DISCOVERY BAY — Fort Discovery is offering a $3,500 reward to anyone who can provide information that leads to the return of a stolen rally marker and the criminal conviction of whomever took it.
The company’s president Joe D’Amico said Monday that he was shocked when he went to the former training facility last Wednesday, Dec. 6, to find that the plaque marking where he said Capt. George Vancouver landed in 1792 in Discovery Bay was missing.
The plaque — about a foot in diameter — was affixed atop a 2-foot-by-3-foot concrete cylinder that was set in the ground.
“It’s so sentimental to us,” D’Amico said, adding that it is used in the company’s branding efforts and has historical significance. “It’s important for us to bring that piece with us to our new location and to find ways to brand more products based on us having that piece.”
The Jefferson County Sheriff’s Office is investigating the theft, Chief Criminal Deputy Art Frank said.
He said the monument had been removed from 3501 Old Gardner Road between Nov. 30 and Dec. 6.
Printed on the marker is “Fort Discovery,” “The Rally Point,” “Unity of Effort,” “Jefferson County,” and a set of coordinates, all surrounding a ship. D’Amico said it marks the point where Capt. George Vancouver landed at Discovery Bay in 1792.
Fort Discovery’s lease on the property ended at the end of October, D’Amico said, so now he is eyeing another site for his facility.
Fort Discovery, Inc., is proposing to move to an area near Tarboo Lake if Jefferson County’s Department of Community Development approves its conditional use permit. The facility would be called Cedar Hills Recreational Facility.
D’Amico, who also owns Security Services Northwest of Sequim, said he had offered to keep cameras on the property while Fort Discovery vacated the property, but said the property owner declined the offer.
The property owner is Irene I. Gunstone, according to Jefferson County records. She died earlier this year, according to Clallam County records. Fort Discovery entered into the lease with Charles and Irene Gunstone in 1988, records say.
Reed Gunstone Sr., who D’Amico said now owns the property, said Tuesday morning he wasn’t aware the marker had been stolen.
He said he had heard about the marker, but “never had any experience” with it.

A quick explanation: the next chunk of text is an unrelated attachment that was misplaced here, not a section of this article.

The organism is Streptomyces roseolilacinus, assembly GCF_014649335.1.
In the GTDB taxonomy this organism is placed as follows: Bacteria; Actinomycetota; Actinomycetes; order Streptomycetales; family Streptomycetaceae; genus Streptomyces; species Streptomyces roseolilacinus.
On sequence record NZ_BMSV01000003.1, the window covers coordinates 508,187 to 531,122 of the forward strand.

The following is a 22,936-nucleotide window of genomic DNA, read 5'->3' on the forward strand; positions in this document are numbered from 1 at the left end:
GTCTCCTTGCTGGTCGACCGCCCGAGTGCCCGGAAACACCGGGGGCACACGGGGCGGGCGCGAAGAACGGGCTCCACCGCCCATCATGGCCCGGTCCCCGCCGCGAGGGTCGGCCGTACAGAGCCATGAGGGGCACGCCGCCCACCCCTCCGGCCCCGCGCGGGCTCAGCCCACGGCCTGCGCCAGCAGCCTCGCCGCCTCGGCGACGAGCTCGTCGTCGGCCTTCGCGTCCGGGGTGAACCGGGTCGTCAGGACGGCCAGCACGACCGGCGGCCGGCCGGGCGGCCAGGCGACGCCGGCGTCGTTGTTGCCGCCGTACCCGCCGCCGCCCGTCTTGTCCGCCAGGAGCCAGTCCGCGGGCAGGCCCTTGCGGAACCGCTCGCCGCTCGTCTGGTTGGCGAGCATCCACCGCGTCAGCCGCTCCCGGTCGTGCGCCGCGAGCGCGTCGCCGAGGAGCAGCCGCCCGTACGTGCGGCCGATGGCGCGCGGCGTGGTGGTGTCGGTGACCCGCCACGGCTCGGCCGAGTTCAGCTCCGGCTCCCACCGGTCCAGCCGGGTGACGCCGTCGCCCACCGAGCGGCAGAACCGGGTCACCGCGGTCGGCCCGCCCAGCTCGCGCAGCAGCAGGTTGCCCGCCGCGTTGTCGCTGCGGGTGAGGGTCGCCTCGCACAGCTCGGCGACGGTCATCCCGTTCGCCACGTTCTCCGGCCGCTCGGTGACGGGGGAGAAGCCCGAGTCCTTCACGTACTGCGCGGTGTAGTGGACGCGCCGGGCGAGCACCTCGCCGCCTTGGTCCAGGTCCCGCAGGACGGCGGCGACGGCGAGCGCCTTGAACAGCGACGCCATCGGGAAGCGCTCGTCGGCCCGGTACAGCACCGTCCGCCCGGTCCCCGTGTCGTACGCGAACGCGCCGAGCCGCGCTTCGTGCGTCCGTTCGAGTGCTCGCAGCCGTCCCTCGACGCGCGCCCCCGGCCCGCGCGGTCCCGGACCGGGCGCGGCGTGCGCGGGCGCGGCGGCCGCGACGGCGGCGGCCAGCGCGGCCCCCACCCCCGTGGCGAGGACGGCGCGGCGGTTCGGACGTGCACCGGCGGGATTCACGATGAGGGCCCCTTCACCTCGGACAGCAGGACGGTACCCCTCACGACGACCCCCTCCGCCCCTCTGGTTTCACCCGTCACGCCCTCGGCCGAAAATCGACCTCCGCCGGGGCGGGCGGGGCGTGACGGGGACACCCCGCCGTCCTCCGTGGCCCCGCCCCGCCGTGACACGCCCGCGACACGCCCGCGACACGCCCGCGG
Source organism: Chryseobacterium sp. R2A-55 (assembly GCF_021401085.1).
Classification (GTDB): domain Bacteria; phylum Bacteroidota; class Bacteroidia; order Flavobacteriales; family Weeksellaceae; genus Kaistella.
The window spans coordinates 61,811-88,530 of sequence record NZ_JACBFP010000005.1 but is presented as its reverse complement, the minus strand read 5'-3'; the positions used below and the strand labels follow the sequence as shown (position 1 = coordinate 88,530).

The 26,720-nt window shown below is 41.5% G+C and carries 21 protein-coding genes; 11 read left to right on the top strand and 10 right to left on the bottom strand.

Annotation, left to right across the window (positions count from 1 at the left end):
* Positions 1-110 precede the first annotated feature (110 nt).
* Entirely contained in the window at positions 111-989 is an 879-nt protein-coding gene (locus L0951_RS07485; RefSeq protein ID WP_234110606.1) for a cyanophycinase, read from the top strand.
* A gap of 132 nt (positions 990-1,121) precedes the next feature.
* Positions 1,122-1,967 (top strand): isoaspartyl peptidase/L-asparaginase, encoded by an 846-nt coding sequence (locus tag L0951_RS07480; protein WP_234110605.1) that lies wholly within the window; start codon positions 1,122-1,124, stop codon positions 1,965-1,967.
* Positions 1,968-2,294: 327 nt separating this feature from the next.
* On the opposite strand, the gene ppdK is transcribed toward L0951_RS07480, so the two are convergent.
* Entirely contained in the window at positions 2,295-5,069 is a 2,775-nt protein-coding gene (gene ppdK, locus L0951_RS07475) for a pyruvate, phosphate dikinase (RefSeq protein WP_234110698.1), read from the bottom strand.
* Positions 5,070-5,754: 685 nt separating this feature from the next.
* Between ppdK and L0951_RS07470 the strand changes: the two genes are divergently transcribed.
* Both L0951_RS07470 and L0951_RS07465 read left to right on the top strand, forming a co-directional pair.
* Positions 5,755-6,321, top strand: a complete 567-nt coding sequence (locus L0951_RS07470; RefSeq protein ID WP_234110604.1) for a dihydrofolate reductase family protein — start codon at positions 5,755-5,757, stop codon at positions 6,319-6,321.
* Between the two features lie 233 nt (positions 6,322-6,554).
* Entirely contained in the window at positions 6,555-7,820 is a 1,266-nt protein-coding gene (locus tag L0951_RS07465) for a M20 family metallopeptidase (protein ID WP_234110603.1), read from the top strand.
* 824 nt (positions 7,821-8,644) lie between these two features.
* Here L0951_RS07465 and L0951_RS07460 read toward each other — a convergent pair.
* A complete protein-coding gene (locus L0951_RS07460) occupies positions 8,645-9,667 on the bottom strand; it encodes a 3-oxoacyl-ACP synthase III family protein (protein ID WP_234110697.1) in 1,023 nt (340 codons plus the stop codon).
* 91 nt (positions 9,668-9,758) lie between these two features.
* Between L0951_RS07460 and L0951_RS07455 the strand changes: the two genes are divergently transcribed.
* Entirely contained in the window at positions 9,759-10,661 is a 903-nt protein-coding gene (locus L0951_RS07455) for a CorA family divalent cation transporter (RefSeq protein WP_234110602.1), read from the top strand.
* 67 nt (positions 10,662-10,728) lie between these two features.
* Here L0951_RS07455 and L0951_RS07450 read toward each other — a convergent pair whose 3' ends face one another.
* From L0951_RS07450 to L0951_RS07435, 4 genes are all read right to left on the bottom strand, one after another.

Gunstone later called the Peninsula Daily News and said he had a prepared statement. The PDN did not receive that statement.
D’Amico said it is difficult to put a pricetag on the rally marker. He paid $1,556.60 to create the marker, but he feels it has much more value than that personally and to the company.
He said he’d have to hire an appraiser to know its real value. Fort Discovery includes coins replicating the plaque with each of the “Expedition” rifles it sells.
He said the marker is iconic to Fort Discovery’s customers and essential in its branding.
The rally marker would have been difficult to steal, D’Amico said. It weighs about 450 pounds and was set 3 feet in the ground.
“You’d have to have some type of heavy machinery,” he said. “It’s not a crime of opportunity.”
It was in the middle of a field that had no road access. The property owner put cable gates up and had blocked the road, which would have made it difficult to bring machinery onto the property, D’Amico said.
“The facility has been fairly secured since we left,” he said. “We’re at the point now where we’re like, ‘how did something get down there?’ ”
D’Amico believes — based on the markings around where the marker was — that whoever took it used a backhoe with a thumb attachment.
“It was somebody who knew that it was there and it is somebody that had the capability to have heavy equipment and operate heavy equipment,” D’Amico said.
Reporter Jesse Major can be reached at 360-452-2345, ext. 56250, or at email@example.com.